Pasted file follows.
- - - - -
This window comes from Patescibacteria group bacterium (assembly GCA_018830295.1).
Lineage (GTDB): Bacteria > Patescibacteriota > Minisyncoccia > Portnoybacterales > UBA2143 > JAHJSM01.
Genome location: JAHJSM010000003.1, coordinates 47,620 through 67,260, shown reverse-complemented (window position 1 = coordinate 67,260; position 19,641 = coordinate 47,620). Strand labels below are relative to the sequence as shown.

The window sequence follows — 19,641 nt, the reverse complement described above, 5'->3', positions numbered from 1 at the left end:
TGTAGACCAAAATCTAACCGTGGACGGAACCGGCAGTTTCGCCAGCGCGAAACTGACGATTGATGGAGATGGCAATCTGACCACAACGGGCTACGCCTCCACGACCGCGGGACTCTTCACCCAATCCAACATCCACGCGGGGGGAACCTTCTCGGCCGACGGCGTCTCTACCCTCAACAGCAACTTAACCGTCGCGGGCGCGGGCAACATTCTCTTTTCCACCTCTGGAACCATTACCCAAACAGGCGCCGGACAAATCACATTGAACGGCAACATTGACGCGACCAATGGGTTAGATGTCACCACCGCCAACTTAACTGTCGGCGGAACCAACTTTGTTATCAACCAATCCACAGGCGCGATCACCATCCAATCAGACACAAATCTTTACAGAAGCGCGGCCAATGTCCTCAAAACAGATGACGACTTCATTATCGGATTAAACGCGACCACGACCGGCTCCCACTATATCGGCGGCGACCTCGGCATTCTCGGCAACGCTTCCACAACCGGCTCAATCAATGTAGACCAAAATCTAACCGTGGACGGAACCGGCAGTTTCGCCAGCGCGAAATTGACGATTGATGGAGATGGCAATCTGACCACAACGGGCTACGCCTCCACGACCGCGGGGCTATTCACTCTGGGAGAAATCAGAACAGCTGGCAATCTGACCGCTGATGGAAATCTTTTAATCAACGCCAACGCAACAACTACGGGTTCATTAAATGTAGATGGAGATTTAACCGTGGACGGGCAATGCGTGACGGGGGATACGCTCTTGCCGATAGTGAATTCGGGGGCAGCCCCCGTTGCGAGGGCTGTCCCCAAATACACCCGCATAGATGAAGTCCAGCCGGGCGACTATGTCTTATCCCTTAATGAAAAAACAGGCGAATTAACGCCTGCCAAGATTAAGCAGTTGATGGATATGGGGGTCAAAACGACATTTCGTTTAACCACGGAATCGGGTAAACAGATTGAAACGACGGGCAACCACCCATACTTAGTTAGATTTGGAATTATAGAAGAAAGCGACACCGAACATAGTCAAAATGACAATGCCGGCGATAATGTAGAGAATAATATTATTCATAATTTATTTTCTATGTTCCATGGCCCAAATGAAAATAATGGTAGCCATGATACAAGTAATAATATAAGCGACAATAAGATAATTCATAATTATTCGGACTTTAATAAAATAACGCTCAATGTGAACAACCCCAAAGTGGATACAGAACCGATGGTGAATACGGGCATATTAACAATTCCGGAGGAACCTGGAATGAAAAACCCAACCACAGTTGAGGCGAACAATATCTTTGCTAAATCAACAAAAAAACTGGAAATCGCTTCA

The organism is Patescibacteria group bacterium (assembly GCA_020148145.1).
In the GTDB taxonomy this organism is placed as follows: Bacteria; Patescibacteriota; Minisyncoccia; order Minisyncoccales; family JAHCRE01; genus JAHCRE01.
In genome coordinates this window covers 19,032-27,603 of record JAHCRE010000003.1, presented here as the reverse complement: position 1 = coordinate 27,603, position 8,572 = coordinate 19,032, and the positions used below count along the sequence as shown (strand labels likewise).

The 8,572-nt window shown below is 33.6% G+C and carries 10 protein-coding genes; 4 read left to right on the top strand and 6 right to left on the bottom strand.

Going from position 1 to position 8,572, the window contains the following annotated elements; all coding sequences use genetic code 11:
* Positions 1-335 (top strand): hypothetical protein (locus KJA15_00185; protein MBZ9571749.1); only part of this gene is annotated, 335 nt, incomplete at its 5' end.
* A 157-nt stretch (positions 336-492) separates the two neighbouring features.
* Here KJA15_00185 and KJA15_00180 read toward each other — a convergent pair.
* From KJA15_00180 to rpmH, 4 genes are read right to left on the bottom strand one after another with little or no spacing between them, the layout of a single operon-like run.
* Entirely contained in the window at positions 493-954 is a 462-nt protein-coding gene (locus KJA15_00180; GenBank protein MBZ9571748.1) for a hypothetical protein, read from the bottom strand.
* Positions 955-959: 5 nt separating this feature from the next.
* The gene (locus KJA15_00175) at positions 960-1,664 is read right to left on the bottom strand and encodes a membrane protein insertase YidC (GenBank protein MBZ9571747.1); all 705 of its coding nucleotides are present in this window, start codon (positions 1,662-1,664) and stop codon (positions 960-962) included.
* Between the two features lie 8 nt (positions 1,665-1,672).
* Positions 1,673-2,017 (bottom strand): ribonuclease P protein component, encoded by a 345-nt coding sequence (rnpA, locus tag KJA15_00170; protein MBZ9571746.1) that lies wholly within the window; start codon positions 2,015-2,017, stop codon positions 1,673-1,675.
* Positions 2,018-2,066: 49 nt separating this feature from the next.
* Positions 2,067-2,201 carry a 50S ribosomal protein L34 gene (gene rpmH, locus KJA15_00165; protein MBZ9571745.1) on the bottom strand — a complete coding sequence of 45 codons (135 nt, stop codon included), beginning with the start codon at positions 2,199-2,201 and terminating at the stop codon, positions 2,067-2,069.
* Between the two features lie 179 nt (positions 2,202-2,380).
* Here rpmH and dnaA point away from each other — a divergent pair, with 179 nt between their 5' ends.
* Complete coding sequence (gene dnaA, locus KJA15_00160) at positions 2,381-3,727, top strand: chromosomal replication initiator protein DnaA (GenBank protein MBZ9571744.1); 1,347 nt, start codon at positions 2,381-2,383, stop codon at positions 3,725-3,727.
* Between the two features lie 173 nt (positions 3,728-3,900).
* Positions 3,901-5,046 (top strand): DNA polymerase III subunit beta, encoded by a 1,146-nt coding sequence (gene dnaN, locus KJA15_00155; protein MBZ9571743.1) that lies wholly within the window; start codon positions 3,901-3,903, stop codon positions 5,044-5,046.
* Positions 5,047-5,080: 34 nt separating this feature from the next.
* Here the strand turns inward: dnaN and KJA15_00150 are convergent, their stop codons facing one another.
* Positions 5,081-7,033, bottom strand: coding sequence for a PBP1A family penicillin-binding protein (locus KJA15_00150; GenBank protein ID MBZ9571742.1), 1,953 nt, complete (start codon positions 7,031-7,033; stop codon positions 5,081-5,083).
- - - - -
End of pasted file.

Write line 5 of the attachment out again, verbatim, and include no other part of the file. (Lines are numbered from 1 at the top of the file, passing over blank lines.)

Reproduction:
TGTAGACCAAAATCTAACCGTGGACGGAACCGGCAGTTTCGCCAGCGCGAAACTGACGATTGATGGAGATGGCAATCTGACCACAACGGGCTACGCCTCCACGACCGCGGGACTCTTCACCCAATCCAACATCCACGCGGGGGGAACCTTCTCGGCCGACGGCGTCTCTACCCTCAACAGCAACTTAACCGTCGCGGGCGCGGGCAACATTCTCTTTTCCACCTCTGGAACCATTACCCAAACAGGCGCCGGACAAATCACATTGAACGGCAACATTGACGCGACCAATGGGTTAGATGTCACCACCGCCAACTTAACTGTCGGCGGAACCAACTTTGTTATCAACCAATCCACAGGCGCGATCACCATCCAATCAGACACAAATCTTTACAGAAGCGCGGCCAATGTCCTCAAAACAGATGACGACTTCATTATCGGATTAAACGCGACCACGACCGGCTCCCACTATATCGGCGGCGACCTCGGCATTCTCGGCAACGCTTCCACAACCGGCTCAATCAATGTAGACCAAAATCTAACCGTGGACGGAACCGGCAGTTTCGCCAGCGCGAAATTGACGATTGATGGAGATGGCAATCTGACCACAACGGGCTACGCCTCCACGACCGCGGGGCTATTCACTCTGGGAGAAATCAGAACAGCTGGCAATCTGACCGCTGATGGAAATCTTTTAATCAACGCCAACGCAACAACTACGGGTTCATTAAATGTAGATGGAGATTTAACCGTGGACGGGCAATGCGTGACGGGGGATACGCTCTTGCCGATAGTGAATTCGGGGGCAGCCCCCGTTGCGAGGGCTGTCCCCAAATACACCCGCATAGATGAAGTCCAGCCGGGCGACTATGTCTTATCCCTTAATGAAAAAACAGGCGAATTAACGCCTGCCAAGATTAAGCAGTTGATGGATATGGGGGTCAAAACGACATTTCGTTTAACCACGGAATCGGGTAAACAGATTGAAACGACGGGCAACCACCCATACTTAGTTAGATTTGGAATTATAGAAGAAAGCGACACCGAACATAGTCAAAATGACAATGCCGGCGATAATGTAGAGAATAATATTATTCATAATTTATTTTCTATGTTCCATGGCCCAAATGAAAATAATGGTAGCCATGATACAAGTAATAATATAAGCGACAATAAGATAATTCATAATTATTCGGACTTTAATAAAATAACGCTCAATGTGAACAACCCCAAAGTGGATACAGAACCGATGGTGAATACGGGCATATTAACAATTCCGGAGGAACCTGGAATGAAAAACCCAACCACAGTTGAGGCGAACAATATCTTTGCTAAATCAACAAAAAAACTGGAAATCGCTTCA